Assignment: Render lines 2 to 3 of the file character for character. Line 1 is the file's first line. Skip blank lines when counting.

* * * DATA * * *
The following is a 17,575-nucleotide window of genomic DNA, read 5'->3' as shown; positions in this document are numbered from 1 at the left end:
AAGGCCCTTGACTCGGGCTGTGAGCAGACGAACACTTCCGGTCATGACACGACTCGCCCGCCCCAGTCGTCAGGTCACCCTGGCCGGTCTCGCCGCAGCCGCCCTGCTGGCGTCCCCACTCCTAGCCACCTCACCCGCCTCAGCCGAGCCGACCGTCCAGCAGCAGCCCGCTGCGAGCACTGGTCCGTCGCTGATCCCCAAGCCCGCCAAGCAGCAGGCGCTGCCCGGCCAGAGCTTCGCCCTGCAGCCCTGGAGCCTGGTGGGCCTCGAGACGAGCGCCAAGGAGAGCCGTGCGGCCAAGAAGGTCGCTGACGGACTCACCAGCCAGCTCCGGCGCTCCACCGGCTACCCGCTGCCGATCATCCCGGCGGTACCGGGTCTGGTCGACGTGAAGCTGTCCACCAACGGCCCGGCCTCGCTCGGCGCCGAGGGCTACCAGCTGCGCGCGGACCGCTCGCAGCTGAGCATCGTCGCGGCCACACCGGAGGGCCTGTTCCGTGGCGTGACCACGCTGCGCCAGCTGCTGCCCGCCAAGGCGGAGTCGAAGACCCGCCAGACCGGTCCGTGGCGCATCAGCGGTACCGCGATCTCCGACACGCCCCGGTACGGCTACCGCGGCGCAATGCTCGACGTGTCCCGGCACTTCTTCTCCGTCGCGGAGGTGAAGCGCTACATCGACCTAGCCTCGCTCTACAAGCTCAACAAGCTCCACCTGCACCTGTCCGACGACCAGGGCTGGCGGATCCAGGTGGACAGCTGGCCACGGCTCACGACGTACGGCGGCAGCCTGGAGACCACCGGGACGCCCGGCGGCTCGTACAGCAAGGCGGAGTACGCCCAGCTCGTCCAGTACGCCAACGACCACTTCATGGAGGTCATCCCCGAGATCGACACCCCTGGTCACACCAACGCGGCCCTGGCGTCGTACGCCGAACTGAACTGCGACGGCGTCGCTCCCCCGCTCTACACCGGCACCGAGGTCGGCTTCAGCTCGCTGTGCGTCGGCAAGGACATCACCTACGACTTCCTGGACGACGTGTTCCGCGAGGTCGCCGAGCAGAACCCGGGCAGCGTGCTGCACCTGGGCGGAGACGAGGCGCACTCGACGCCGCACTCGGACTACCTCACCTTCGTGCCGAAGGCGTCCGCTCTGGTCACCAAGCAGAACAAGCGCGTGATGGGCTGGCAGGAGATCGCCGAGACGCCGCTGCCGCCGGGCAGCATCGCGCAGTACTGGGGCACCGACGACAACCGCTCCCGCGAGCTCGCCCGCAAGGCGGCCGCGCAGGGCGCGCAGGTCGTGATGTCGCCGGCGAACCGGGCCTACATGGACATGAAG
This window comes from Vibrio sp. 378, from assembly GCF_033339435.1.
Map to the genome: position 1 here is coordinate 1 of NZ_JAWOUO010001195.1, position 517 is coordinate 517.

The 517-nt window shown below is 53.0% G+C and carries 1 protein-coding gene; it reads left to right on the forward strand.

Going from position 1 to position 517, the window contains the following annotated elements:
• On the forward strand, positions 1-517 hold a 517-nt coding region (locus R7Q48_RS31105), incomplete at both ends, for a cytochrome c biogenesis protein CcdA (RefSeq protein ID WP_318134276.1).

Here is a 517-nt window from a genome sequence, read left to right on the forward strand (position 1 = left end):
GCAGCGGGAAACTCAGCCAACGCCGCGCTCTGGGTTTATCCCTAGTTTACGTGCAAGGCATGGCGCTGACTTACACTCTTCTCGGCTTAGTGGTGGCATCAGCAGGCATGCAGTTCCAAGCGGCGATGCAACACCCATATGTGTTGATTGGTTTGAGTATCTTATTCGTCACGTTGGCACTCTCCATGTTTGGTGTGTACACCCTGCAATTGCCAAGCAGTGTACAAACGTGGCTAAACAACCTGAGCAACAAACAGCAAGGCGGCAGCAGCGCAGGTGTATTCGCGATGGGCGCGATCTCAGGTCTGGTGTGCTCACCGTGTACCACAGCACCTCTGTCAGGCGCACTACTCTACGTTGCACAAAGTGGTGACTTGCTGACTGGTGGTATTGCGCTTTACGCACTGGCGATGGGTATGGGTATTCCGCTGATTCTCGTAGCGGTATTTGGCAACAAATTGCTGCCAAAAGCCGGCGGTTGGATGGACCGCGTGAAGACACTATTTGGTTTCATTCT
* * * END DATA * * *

AAGGCCCTTGACTCGGGCTGTGAGCAGACGAACACTTCCGGTCATGACACGACTCGCCCGCCCCAGTCGTCAGGTCACCCTGGCCGGTCTCGCCGCAGCCGCCCTGCTGGCGTCCCCACTCCTAGCCACCTCACCCGCCTCAGCCGAGCCGACCGTCCAGCAGCAGCCCGCTGCGAGCACTGGTCCGTCGCTGATCCCCAAGCCCGCCAAGCAGCAGGCGCTGCCCGGCCAGAGCTTCGCCCTGCAGCCCTGGAGCCTGGTGGGCCTCGAGACGAGCGCCAAGGAGAGCCGTGCGGCCAAGAAGGTCGCTGACGGACTCACCAGCCAGCTCCGGCGCTCCACCGGCTACCCGCTGCCGATCATCCCGGCGGTACCGGGTCTGGTCGACGTGAAGCTGTCCACCAACGGCCCGGCCTCGCTCGGCGCCGAGGGCTACCAGCTGCGCGCGGACCGCTCGCAGCTGAGCATCGTCGCGGCCACACCGGAGGGCCTGTTCCGTGGCGTGACCACGCTGCGCCAGCTGCTGCCCGCCAAGGCGGAGTCGAAGACCCGCCAGACCGGTCCGTGGCGCATCAGCGGTACCGCGATCTCCGACACGCCCCGGTACGGCTACCGCGGCGCAATGCTCGACGTGTCCCGGCACTTCTTCTCCGTCGCGGAGGTGAAGCGCTACATCGACCTAGCCTCGCTCTACAAGCTCAACAAGCTCCACCTGCACCTGTCCGACGACCAGGGCTGGCGGATCCAGGTGGACAGCTGGCCACGGCTCACGACGTACGGCGGCAGCCTGGAGACCACCGGGACGCCCGGCGGCTCGTACAGCAAGGCGGAGTACGCCCAGCTCGTCCAGTACGCCAACGACCACTTCATGGAGGTCATCCCCGAGATCGACACCCCTGGTCACACCAACGCGGCCCTGGCGTCGTACGCCGAACTGAACTGCGACGGCGTCGCTCCCCCGCTCTACACCGGCACCGAGGTCGGCTTCAGCTCGCTGTGCGTCGGCAAGGACATCACCTACGACTTCCTGGACGACGTGTTCCGCGAGGTCGCCGAGCAGAACCCGGGCAGCGTGCTGCACCTGGGCGGAGACGAGGCGCACTCGACGCCGCACTCGGACTACCTCACCTTCGTGCCGAAGGCGTCCGCTCTGGTCACCAAGCAGAACAAGCGCGTGATGGGCTGGCAGGAGATCGCCGAGACGCCGCTGCCGCCGGGCAGCATCGCGCAGTACTGGGGCACCGACGACAACCGCTCCCGCGAGCTCGCCCGCAAGGCGGCCGCGCAGGGCGCGCAGGTCGTGATGTCGCCGGCGAACCGGGCCTACATGGACATGAAG
This window comes from Vibrio sp. 378, from assembly GCF_033339435.1.